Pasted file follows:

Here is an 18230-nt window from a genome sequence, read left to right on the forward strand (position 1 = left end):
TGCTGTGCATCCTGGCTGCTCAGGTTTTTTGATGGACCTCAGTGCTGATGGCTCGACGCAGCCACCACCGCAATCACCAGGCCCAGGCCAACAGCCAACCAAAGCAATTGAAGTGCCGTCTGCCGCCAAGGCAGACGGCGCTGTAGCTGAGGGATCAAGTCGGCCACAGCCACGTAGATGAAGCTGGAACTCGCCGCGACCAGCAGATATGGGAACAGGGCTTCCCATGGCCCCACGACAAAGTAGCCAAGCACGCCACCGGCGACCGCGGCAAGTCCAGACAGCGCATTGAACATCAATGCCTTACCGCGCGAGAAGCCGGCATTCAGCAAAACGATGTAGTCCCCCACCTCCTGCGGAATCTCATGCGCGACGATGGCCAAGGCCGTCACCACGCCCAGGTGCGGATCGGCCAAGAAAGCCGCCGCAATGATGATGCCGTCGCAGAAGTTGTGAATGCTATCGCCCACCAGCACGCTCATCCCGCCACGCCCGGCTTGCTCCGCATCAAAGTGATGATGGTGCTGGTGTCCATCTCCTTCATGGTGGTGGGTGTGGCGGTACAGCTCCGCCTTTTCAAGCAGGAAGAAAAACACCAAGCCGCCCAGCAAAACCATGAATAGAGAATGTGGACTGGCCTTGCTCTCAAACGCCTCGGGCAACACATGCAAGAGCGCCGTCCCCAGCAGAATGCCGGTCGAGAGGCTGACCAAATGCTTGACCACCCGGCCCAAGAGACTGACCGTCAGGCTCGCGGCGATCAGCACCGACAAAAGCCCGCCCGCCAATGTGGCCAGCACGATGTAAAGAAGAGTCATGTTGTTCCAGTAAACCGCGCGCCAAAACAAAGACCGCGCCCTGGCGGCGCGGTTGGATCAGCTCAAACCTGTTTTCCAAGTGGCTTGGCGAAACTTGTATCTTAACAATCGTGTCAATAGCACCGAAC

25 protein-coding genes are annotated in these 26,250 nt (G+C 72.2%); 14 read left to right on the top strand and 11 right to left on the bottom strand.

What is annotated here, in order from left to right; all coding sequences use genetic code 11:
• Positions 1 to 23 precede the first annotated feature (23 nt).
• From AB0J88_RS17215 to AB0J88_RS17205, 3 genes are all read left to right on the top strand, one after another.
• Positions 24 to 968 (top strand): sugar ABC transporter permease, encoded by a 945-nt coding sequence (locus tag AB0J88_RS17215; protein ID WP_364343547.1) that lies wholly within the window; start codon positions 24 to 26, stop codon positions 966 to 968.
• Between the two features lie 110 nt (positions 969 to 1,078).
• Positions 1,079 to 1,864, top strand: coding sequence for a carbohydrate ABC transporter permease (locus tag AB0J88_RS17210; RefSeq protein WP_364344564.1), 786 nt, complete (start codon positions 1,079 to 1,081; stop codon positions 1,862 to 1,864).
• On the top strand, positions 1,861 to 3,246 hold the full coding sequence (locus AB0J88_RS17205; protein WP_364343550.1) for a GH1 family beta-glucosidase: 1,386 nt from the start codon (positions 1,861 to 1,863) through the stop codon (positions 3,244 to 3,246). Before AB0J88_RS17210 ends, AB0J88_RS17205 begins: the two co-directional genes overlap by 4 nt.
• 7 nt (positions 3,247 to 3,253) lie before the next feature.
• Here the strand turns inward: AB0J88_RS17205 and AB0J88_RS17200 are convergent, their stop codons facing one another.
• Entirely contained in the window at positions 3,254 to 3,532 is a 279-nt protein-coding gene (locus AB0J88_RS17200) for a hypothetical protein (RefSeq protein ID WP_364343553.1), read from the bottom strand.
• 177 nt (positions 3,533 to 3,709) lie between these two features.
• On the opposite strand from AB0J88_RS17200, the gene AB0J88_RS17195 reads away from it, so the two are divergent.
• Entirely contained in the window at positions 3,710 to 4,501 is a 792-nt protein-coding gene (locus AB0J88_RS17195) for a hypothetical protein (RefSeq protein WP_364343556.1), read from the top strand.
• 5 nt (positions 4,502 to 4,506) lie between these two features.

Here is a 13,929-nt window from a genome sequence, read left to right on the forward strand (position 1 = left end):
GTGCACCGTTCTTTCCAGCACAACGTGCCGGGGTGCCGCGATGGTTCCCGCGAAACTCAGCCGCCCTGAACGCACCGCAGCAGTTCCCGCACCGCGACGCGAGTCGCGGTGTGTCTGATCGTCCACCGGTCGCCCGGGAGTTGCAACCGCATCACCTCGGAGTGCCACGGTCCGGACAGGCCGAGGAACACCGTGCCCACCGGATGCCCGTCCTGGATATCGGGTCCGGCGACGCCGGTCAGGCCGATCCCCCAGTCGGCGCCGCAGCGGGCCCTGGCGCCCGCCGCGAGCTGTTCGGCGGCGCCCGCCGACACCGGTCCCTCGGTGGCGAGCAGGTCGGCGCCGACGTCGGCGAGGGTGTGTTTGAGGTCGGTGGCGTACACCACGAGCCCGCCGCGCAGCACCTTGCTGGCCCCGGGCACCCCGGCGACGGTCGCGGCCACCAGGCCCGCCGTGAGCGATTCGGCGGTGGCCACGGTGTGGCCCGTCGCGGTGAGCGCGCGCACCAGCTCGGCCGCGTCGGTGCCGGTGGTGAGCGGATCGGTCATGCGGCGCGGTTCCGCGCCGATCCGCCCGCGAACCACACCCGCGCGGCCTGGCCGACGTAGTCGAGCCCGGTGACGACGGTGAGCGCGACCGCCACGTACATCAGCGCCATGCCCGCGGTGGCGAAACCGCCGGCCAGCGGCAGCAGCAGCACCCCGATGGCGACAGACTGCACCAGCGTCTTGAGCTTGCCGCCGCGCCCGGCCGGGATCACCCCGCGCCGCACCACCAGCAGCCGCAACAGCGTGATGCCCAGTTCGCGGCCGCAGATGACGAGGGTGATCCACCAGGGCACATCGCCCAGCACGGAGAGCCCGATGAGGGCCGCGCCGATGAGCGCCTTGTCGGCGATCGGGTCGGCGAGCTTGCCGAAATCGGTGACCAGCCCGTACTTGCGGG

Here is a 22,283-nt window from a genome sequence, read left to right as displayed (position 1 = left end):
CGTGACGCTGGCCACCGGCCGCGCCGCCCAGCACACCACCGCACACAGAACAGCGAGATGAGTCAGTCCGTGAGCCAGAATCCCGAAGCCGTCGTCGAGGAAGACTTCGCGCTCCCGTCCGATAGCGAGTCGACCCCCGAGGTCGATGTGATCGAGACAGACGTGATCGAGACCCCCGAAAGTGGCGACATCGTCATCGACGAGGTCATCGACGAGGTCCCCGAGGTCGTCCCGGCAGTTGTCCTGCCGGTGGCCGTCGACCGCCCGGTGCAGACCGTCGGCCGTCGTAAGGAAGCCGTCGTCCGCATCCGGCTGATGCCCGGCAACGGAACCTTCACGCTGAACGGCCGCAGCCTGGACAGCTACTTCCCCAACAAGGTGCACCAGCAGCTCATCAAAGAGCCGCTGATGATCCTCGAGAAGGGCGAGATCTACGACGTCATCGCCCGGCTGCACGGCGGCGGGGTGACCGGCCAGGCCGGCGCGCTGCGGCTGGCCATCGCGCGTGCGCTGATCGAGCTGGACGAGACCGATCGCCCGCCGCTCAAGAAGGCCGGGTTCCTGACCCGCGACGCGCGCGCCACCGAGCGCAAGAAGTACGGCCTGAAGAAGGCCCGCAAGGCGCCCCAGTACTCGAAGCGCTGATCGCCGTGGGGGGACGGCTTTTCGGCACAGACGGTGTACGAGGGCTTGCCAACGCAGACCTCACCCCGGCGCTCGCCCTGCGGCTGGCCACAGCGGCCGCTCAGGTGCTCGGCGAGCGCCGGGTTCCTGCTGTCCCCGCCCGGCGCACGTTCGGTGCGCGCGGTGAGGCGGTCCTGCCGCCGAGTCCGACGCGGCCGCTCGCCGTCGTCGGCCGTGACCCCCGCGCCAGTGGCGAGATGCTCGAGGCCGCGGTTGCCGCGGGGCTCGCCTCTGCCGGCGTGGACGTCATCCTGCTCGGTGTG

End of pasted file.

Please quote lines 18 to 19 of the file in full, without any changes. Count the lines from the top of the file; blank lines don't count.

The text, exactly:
Here is a 13,929-nt window from a genome sequence, read left to right on the forward strand (position 1 = left end):
GTGCACCGTTCTTTCCAGCACAACGTGCCGGGGTGCCGCGATGGTTCCCGCGAAACTCAGCCGCCCTGAACGCACCGCAGCAGTTCCCGCACCGCGACGCGAGTCGCGGTGTGTCTGATCGTCCACCGGTCGCCCGGGAGTTGCAACCGCATCACCTCGGAGTGCCACGGTCCGGACAGGCCGAGGAACACCGTGCCCACCGGATGCCCGTCCTGGATATCGGGTCCGGCGACGCCGGTCAGGCCGATCCCCCAGTCGGCGCCGCAGCGGGCCCTGGCGCCCGCCGCGAGCTGTTCGGCGGCGCCCGCCGACACCGGTCCCTCGGTGGCGAGCAGGTCGGCGCCGACGTCGGCGAGGGTGTGTTTGAGGTCGGTGGCGTACACCACGAGCCCGCCGCGCAGCACCTTGCTGGCCCCGGGCACCCCGGCGACGGTCGCGGCCACCAGGCCCGCCGTGAGCGATTCGGCGGTGGCCACGGTGTGGCCCGTCGCGGTGAGCGCGCGCACCAGCTCGGCCGCGTCGGTGCCGGTGGTGAGCGGATCGGTCATGCGGCGCGGTTCCGCGCCGATCCGCCCGCGAACCACACCCGCGCGGCCTGGCCGACGTAGTCGAGCCCGGTGACGACGGTGAGCGCGACCGCCACGTACATCAGCGCCATGCCCGCGGTGGCGAAACCGCCGGCCAGCGGCAGCAGCAGCACCCCGATGGCGACAGACTGCACCAGCGTCTTGAGCTTGCCGCCGCGCCCGGCCGGGATCACCCCGCGCCGCACCACCAGCAGCCGCAACAGCGTGATGCCCAGTTCGCGGCCGCAGATGACGAGGGTGATCCACCAGGGCACATCGCCCAGCACGGAGAGCCCGATGAGGGCCGCGCCGATGAGCGCCTTGTCGGCGATCGGGTCGGCGAGCTTGCCGAAATCGGTGACCAGCCCGTACTTGCGGG